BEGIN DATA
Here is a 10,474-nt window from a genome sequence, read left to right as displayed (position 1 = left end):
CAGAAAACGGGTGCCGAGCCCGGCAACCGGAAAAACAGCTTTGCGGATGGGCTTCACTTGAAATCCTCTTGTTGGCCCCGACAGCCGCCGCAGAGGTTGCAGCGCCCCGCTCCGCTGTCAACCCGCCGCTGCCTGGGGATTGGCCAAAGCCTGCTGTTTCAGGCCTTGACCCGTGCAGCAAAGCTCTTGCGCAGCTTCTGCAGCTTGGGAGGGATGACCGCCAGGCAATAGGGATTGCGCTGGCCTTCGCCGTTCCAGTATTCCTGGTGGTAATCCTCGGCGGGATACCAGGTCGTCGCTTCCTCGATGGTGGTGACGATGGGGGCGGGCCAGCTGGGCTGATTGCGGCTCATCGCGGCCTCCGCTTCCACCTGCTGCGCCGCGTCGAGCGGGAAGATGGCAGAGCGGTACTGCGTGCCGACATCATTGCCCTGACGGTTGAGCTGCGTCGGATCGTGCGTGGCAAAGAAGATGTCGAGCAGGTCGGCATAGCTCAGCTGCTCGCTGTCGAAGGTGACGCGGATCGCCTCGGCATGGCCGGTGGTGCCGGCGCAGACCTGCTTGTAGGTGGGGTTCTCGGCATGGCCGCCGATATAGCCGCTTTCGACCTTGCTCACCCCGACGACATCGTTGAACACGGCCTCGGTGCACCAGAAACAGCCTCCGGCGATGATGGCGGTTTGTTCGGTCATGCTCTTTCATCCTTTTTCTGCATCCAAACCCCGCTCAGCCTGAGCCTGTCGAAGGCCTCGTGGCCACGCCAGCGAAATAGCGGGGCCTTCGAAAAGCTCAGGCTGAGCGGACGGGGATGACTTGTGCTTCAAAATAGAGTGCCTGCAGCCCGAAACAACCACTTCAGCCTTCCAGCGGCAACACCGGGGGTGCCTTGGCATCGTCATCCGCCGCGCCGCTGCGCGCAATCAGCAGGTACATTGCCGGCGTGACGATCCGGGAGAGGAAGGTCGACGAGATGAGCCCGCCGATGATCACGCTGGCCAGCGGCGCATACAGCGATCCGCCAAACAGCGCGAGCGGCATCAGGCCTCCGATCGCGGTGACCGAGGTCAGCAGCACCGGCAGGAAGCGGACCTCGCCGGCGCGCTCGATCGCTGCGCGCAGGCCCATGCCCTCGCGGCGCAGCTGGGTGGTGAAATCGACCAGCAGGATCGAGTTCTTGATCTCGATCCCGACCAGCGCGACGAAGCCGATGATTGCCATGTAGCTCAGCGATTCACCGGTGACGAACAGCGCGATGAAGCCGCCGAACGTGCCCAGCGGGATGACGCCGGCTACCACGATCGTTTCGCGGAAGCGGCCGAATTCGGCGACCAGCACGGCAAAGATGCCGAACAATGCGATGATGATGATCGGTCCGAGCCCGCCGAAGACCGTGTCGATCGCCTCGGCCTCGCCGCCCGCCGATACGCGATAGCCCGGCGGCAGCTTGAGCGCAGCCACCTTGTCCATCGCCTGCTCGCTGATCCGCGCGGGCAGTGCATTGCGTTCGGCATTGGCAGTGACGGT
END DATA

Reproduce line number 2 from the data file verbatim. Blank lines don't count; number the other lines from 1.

CAGAAAACGGGTGCCGAGCCCGGCAACCGGAAAAACAGCTTTGCGGATGGGCTTCACTTGAAATCCTCTTGTTGGCCCCGACAGCCGCCGCAGAGGTTGCAGCGCCCCGCTCCGCTGTCAACCCGCCGCTGCCTGGGGATTGGCCAAAGCCTGCTGTTTCAGGCCTTGACCCGTGCAGCAAAGCTCTTGCGCAGCTTCTGCAGCTTGGGAGGGATGACCGCCAGGCAATAGGGATTGCGCTGGCCTTCGCCGTTCCAGTATTCCTGGTGGTAATCCTCGGCGGGATACCAGGTCGTCGCTTCCTCGATGGTGGTGACGATGGGGGCGGGCCAGCTGGGCTGATTGCGGCTCATCGCGGCCTCCGCTTCCACCTGCTGCGCCGCGTCGAGCGGGAAGATGGCAGAGCGGTACTGCGTGCCGACATCATTGCCCTGACGGTTGAGCTGCGTCGGATCGTGCGTGGCAAAGAAGATGTCGAGCAGGTCGGCATAGCTCAGCTGCTCGCTGTCGAAGGTGACGCGGATCGCCTCGGCATGGCCGGTGGTGCCGGCGCAGACCTGCTTGTAGGTGGGGTTCTCGGCATGGCCGCCGATATAGCCGCTTTCGACCTTGCTCACCCCGACGACATCGTTGAACACGGCCTCGGTGCACCAGAAACAGCCTCCGGCGATGATGGCGGTTTGTTCGGTCATGCTCTTTCATCCTTTTTCTGCATCCAAACCCCGCTCAGCCTGAGCCTGTCGAAGGCCTCGTGGCCACGCCAGCGAAATAGCGGGGCCTTCGAAAAGCTCAGGCTGAGCGGACGGGGATGACTTGTGCTTCAAAATAGAGTGCCTGCAGCCCGAAACAACCACTTCAGCCTTCCAGCGGCAACACCGGGGGTGCCTTGGCATCGTCATCCGCCGCGCCGCTGCGCGCAATCAGCAGGTACATTGCCGGCGTGACGATCCGGGAGAGGAAGGTCGACGAGATGAGCCCGCCGATGATCACGCTGGCCAGCGGCGCATACAGCGATCCGCCAAACAGCGCGAGCGGCATCAGGCCTCCGATCGCGGTGACCGAGGTCAGCAGCACCGGCAGGAAGCGGACCTCGCCGGCGCGCTCGATCGCTGCGCGCAGGCCCATGCCCTCGCGGCGCAGCTGGGTGGTGAAATCGACCAGCAGGATCGAGTTCTTGATCTCGATCCCGACCAGCGCGACGAAGCCGATGATTGCCATGTAGCTCAGCGATTCACCGGTGACGAACAGCGCGATGAAGCCGCCGAACGTGCCCAGCGGGATGACGCCGGCTACCACGATCGTTTCGCGGAAGCGGCCGAATTCGGCGACCAGCACGGCAAAGATGCCGAACAATGCGATGATGATGATCGGTCCGAGCCCGCCGAAGACCGTGTCGATCGCCTCGGCCTCGCCGCCCGCCGATACGCGATAGCCCGGCGGCAGCTTGAGCGCAGCCACCTTGTCCATCGCCTGCTCGCTGATCCGCGCGGGCAGTGCATTGCGTTCGGCATTGGCAGTGACGGT